This happened as Parliament finally acted on a long-standing recommendation of an ad hoc committee that had recommended the establishment of a single human rights body.
The committee, led by the late Kader Asmal, was appointed in 2006 to review Chapter 9 institutions and associated bodies, and to provide Parliament with a report in 2007.
It recommended, among others, that a South African Commission on Human Rights and Equality be established. It had envisaged that the then National Youth Commission, the Commission for the Promotion and Protection of Cultural, Religious and Linguistic Communities and the Commission for Gender Equality would be incorporated into the Human Rights Commission.
This was after it had found that the multiplicity of institutions responsible for protecting and promoting the rights of specific constituencies, resulted in an uneven spread of available resources and capacities. However, the recommendations were never acted upon for more than a decade. But now, the Knowledge Information Services Division (KISD), a unit attached to the office of the Speaker of Parliament, Baleka Mbete, is undertaking an in-depth research study on the committee’s recommendations.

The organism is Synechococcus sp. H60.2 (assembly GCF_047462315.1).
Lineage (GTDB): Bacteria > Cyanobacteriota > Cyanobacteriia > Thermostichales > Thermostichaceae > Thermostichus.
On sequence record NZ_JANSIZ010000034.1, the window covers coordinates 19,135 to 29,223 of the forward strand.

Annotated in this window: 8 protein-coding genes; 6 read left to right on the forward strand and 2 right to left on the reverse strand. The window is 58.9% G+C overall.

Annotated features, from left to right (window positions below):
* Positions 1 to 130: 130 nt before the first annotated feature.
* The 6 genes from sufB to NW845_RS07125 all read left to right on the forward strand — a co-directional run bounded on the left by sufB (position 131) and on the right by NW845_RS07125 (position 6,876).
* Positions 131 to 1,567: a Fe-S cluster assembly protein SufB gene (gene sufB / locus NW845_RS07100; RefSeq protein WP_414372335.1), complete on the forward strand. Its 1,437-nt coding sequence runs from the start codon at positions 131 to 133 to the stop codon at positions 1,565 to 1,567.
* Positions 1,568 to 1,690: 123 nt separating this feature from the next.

It has called for public submissions, which were initially advertised in newspapers on Sunday.
The deadline for submissions should have been next week - Thursday.
But this has been extended to May 31 following a public outcry.
The move has irked the official opposition, which raised concerns about the time provided for submissions - and then wrote to Mbete asking for another extension.
Parliament’s spokesperson Moloto Mothapo said the date for submissions was extended due to “requests from civil society, among others, that the time was too short to make submissions”.
Mothapo said Parliament had in the previous term recommended that the current national legislature deal with the ad hoc committee’s recommendations.
“This process was started in September 2015 by the current presiding officers,” he said.
DA chief whip John Steenhuisen said his party welcomed the long-overdue consideration of the findings and the recommendations of the Kader Asmal Report.
“However, we object to the seeming haste with which the OISD wants to complete public participation,” Steenhuisen said.
He also said it was astonishing that the Office on Institutions Supporting Democracy gave the public less than two weeks to provide submissions.